The gas cloud that forms after a cough or a sneeze is a lot more complicated than originally thought, according to a team of researchers at Massachusetts Institute of Technology (MIT). It's more complicated than merely being filled with contagious germs and viruses that cause colds and influenza. The aerodynamics of these "multiphase turbulent buoyant cloud(s)" are actually opposite of what was expected and this turning upside-down of current thinking reveals these germ-filled gas clouds travel as much as 200 times farther than expected.

The results of the study could lead to a rethinking of ventilation systems, too. The high-speed imaging technologies and mathematical models used in the MIT study clearly demonstrate that gas clouds from coughs and sneezes can travel far enough to reach ventilation systems in schools, hospitals, and many workplaces. Current air circulation systems on airplanes and other modes of public transportation may need a design update, too.

It was originally assumed that the larger particles in a sneeze or cough cloud traveled farther, thanks to the law of momentum (mass times velocity). The MIT study indicates that these heavier mucus molecules actually fall out of the gas cloud first.

The original expectation was based on each expelled droplet behaving independently of the others. The gas cloud is actually quite dynamic, producing its own circulating environment in which different size droplets respond in different ways. When the gas cloud mingles with the air in a room, it grows. The ambient circulation in the room influences the behavior of the now-larger gas cloud.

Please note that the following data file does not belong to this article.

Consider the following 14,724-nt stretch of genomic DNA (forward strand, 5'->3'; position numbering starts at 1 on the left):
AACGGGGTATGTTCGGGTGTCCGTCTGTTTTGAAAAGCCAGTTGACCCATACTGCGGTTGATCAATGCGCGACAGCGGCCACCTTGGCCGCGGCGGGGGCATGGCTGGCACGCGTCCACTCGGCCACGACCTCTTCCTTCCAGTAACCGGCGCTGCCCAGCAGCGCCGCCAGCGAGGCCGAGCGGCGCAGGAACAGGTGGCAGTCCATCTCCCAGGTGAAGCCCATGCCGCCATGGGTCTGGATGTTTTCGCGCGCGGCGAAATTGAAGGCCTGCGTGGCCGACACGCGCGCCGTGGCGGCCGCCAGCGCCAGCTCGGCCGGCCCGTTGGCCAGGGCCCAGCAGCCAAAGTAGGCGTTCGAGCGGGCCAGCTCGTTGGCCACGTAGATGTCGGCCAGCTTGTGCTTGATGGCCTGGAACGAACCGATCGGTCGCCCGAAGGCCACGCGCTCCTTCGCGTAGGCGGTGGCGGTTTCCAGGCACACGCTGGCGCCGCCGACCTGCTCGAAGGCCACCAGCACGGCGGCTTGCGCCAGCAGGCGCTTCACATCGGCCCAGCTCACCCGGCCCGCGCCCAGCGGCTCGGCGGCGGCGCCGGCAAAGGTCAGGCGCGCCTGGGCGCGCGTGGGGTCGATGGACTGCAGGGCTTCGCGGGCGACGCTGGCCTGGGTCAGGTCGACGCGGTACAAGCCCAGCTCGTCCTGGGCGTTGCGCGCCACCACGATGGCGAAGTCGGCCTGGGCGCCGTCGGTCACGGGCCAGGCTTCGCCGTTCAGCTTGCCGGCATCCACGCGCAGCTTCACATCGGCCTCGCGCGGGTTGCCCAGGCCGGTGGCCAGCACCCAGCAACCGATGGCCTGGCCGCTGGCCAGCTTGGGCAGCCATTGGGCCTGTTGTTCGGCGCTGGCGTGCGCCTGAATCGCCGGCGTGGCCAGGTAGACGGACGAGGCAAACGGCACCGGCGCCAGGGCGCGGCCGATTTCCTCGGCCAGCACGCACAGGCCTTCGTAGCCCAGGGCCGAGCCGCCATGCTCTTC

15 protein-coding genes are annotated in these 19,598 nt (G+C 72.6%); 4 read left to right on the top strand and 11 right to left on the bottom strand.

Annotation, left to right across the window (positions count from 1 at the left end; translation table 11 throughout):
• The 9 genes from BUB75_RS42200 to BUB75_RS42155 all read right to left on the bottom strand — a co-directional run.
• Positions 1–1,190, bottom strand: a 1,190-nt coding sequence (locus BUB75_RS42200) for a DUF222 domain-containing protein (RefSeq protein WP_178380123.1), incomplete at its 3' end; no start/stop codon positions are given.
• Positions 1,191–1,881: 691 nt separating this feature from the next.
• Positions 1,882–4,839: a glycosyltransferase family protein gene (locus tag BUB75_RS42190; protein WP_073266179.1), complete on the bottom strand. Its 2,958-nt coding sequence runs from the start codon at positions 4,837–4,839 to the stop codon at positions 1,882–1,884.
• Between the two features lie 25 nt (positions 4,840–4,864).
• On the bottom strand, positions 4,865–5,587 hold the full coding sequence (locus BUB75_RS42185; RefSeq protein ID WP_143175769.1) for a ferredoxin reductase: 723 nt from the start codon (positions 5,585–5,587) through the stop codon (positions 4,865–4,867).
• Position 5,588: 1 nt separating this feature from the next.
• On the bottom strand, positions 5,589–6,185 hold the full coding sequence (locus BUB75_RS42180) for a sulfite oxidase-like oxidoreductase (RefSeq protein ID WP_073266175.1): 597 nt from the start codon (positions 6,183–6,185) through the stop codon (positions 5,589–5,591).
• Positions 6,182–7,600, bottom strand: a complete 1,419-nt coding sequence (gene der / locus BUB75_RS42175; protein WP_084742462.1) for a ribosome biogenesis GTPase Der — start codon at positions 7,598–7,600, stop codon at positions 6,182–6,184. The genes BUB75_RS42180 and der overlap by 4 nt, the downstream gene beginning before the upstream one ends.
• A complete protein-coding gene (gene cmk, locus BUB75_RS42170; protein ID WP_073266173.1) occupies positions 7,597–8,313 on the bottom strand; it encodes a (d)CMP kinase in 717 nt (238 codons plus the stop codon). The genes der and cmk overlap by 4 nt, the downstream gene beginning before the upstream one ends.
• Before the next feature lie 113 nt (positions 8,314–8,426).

The smaller droplets in the cloud remain airborne much longer than the larger ones. The smallest droplets were measured in micrometers, with one micrometer representing one-millionth of a meter. Different sizes of these invisible droplets travel at different distances according to their size:


  • 100 micrometers — the droplets travel five times farther than expected
  • 50 micrometers — could remain airborne long enough to enter ventilation units on the ceiling
  • 10 micrometers — travel 200 times farther than expected

In light of these findings, turning one's head away from others when coughing or sneezing may not be courtesy enough. The extreme distances these invisible particles travel make it all the more important to completely cover one's mouth and nose during a cough or a sneeze. It also makes avoiding other people's contagious airborne germs a lot trickier.

Members of the MIT research team are already engaged in further studies of droplet size, distribution, and all elements of the gas cloud. One question they hope to answer is where does the pathogen, the germ, actually end up. Another is how this new understanding may be applied to understanding the patterns of airborne epidemics as they spread across a population.

Source: Dizikes, Peter. "In the cloud: How coughs and sneezes float farther than you think." MIT News. Massachusetts Institute of Technology. Apr 8, 2104. Web. Apr 20, 2014.